The study, undertaken by healthcare provider Vita Health Group, quizzed 2,000 adults aged 18+ across the UK about their wellness routines and night-time habits.

Researchers found that half of people aged 18-24 scroll through social media apps before they sleep. And 76% of people of the same demographic do not put aside any time to reflect on their daily feelings and emotions.

Tom Bivins, head of ergonomics and wellbeing at Vita Health Group, said that the emotional avoidance tactic of using social media in bed is contributing to the widespread deterioration of mental health in young people.

Mr Bivins added that whilst social media might act as “a welcome relief to some, our research suggests that young people are widely turning to social media before sleeping, and this could be an attempt to push negative or uncomfortable thoughts out of mind."

“The danger of scrambling for a distraction is that emotional avoidance is only a temporary fix. Not only will your body be using considerable effort to keep them quashed, but it is likely that the feelings you are avoiding will grow stronger, more intense, and uncontrollable over time.”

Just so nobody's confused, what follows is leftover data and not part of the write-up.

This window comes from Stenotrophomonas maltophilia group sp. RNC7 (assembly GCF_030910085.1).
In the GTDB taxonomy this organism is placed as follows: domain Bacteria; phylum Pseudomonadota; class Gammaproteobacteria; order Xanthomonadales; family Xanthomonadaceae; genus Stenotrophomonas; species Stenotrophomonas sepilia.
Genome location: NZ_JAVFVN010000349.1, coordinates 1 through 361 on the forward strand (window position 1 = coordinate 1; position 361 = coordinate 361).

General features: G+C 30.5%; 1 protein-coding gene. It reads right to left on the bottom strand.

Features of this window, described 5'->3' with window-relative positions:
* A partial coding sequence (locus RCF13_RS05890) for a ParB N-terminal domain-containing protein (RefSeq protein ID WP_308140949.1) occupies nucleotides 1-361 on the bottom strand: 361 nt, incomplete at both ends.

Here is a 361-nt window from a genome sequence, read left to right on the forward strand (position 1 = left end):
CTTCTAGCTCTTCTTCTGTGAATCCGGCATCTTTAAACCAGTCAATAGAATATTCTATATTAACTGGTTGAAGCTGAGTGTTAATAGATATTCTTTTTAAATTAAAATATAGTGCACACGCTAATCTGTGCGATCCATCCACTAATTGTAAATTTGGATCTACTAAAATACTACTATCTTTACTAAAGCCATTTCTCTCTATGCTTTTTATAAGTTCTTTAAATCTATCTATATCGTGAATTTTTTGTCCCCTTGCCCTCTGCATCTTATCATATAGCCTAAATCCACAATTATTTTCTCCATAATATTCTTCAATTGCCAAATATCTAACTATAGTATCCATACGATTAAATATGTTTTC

How much time do people dedicate to reflection? Why is it important?

Concerningly, three-quarters of people 18+ surveyed responded that they do not consider it necessary to reflect on their feelings and emotions day-to-day. And nearly a third said that they do not consider their feelings at all, rising to almost a half of those aged 65 and over.

Daily reflection is an essential component of mental wellbeing, said Mr Bivins, as "it can help people to process their thoughts and feelings and offers the opportunity to put things into perspective. This is particularly relevant for all of us right now given the impact of the pandemic, especially when life can feel repetitive and challenging.”